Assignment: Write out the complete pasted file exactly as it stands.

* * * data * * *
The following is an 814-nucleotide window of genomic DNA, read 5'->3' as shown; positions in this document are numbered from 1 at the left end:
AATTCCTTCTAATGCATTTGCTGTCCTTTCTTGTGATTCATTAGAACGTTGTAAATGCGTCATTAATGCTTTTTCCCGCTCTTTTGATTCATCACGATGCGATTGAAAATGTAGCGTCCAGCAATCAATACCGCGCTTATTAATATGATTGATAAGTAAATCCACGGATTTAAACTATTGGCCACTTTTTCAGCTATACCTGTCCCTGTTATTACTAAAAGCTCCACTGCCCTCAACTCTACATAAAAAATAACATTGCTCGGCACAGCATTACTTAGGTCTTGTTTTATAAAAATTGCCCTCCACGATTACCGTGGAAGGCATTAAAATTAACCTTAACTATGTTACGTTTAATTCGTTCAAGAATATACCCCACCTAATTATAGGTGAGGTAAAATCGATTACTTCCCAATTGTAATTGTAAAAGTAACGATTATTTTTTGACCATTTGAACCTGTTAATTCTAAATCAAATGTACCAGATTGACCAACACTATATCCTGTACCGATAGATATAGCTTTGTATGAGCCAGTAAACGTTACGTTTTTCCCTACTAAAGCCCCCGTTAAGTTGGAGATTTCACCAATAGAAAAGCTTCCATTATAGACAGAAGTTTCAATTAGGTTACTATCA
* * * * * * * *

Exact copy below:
The following is an 814-nucleotide window of genomic DNA, read 5'->3' as shown; positions in this document are numbered from 1 at the left end:
AATTCCTTCTAATGCATTTGCTGTCCTTTCTTGTGATTCATTAGAACGTTGTAAATGCGTCATTAATGCTTTTTCCCGCTCTTTTGATTCATCACGATGCGATTGAAAATGTAGCGTCCAGCAATCAATACCGCGCTTATTAATATGATTGATAAGTAAATCCACGGATTTAAACTATTGGCCACTTTTTCAGCTATACCTGTCCCTGTTATTACTAAAAGCTCCACTGCCCTCAACTCTACATAAAAAATAACATTGCTCGGCACAGCATTACTTAGGTCTTGTTTTATAAAAATTGCCCTCCACGATTACCGTGGAAGGCATTAAAATTAACCTTAACTATGTTACGTTTAATTCGTTCAAGAATATACCCCACCTAATTATAGGTGAGGTAAAATCGATTACTTCCCAATTGTAATTGTAAAAGTAACGATTATTTTTTGACCATTTGAACCTGTTAATTCTAAATCAAATGTACCAGATTGACCAACACTATATCCTGTACCGATAGATATAGCTTTGTATGAGCCAGTAAACGTTACGTTTTTCCCTACTAAAGCCCCCGTTAAGTTGGAGATTTCACCAATAGAAAAGCTTCCATTATAGACAGAAGTTTCAATTAGGTTACTATCA